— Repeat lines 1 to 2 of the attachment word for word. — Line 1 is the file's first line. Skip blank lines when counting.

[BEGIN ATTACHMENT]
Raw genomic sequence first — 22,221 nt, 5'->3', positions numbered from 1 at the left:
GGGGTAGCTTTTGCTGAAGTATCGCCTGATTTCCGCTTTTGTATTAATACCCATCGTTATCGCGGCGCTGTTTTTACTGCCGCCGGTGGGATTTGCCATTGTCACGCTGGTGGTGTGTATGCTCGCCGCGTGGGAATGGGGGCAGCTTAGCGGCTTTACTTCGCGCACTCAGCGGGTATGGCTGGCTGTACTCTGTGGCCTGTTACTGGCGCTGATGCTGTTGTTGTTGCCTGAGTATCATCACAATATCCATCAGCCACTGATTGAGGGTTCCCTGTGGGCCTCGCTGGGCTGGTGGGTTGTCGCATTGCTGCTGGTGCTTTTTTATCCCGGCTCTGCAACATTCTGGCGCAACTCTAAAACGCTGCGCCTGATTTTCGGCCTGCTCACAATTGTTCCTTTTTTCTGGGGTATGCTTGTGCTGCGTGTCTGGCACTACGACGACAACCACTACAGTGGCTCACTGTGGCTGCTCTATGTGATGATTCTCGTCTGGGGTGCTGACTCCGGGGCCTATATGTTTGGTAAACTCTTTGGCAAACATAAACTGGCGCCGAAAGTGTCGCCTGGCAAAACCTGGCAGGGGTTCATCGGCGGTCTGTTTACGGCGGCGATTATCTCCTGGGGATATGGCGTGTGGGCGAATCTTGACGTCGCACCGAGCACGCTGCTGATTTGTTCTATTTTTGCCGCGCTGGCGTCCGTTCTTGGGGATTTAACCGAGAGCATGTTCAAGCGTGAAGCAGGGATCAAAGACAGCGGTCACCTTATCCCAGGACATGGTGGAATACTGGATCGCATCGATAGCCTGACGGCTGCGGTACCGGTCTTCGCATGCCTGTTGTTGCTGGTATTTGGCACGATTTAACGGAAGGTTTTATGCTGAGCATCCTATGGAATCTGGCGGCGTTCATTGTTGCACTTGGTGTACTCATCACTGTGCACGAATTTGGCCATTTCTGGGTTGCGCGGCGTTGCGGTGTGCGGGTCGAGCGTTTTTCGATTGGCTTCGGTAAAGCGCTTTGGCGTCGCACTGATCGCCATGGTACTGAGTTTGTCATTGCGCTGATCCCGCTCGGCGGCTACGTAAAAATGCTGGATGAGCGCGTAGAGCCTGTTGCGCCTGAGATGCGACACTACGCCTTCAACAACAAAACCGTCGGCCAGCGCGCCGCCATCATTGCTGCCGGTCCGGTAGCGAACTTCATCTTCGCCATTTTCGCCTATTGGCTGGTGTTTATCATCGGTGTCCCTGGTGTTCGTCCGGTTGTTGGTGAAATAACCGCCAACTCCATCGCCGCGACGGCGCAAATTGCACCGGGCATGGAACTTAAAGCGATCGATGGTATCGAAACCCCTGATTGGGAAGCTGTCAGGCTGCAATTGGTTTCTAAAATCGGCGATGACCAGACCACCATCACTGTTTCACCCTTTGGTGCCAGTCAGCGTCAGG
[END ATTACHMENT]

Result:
Raw genomic sequence first — 22,221 nt, 5'->3', positions numbered from 1 at the left:
GGGGTAGCTTTTGCTGAAGTATCGCCTGATTTCCGCTTTTGTATTAATACCCATCGTTATCGCGGCGCTGTTTTTACTGCCGCCGGTGGGATTTGCCATTGTCACGCTGGTGGTGTGTATGCTCGCCGCGTGGGAATGGGGGCAGCTTAGCGGCTTTACTTCGCGCACTCAGCGGGTATGGCTGGCTGTACTCTGTGGCCTGTTACTGGCGCTGATGCTGTTGTTGTTGCCTGAGTATCATCACAATATCCATCAGCCACTGATTGAGGGTTCCCTGTGGGCCTCGCTGGGCTGGTGGGTTGTCGCATTGCTGCTGGTGCTTTTTTATCCCGGCTCTGCAACATTCTGGCGCAACTCTAAAACGCTGCGCCTGATTTTCGGCCTGCTCACAATTGTTCCTTTTTTCTGGGGTATGCTTGTGCTGCGTGTCTGGCACTACGACGACAACCACTACAGTGGCTCACTGTGGCTGCTCTATGTGATGATTCTCGTCTGGGGTGCTGACTCCGGGGCCTATATGTTTGGTAAACTCTTTGGCAAACATAAACTGGCGCCGAAAGTGTCGCCTGGCAAAACCTGGCAGGGGTTCATCGGCGGTCTGTTTACGGCGGCGATTATCTCCTGGGGATATGGCGTGTGGGCGAATCTTGACGTCGCACCGAGCACGCTGCTGATTTGTTCTATTTTTGCCGCGCTGGCGTCCGTTCTTGGGGATTTAACCGAGAGCATGTTCAAGCGTGAAGCAGGGATCAAAGACAGCGGTCACCTTATCCCAGGACATGGTGGAATACTGGATCGCATCGATAGCCTGACGGCTGCGGTACCGGTCTTCGCATGCCTGTTGTTGCTGGTATTTGGCACGATTTAACGGAAGGTTTTATGCTGAGCATCCTATGGAATCTGGCGGCGTTCATTGTTGCACTTGGTGTACTCATCACTGTGCACGAATTTGGCCATTTCTGGGTTGCGCGGCGTTGCGGTGTGCGGGTCGAGCGTTTTTCGATTGGCTTCGGTAAAGCGCTTTGGCGTCGCACTGATCGCCATGGTACTGAGTTTGTCATTGCGCTGATCCCGCTCGGCGGCTACGTAAAAATGCTGGATGAGCGCGTAGAGCCTGTTGCGCCTGAGATGCGACACTACGCCTTCAACAACAAAACCGTCGGCCAGCGCGCCGCCATCATTGCTGCCGGTCCGGTAGCGAACTTCATCTTCGCCATTTTCGCCTATTGGCTGGTGTTTATCATCGGTGTCCCTGGTGTTCGTCCGGTTGTTGGTGAAATAACCGCCAACTCCATCGCCGCGACGGCGCAAATTGCACCGGGCATGGAACTTAAAGCGATCGATGGTATCGAAACCCCTGATTGGGAAGCTGTCAGGCTGCAATTGGTTTCTAAAATCGGCGATGACCAGACCACCATCACTGTTTCACCCTTTGGTGCCAGTCAGCGTCAGG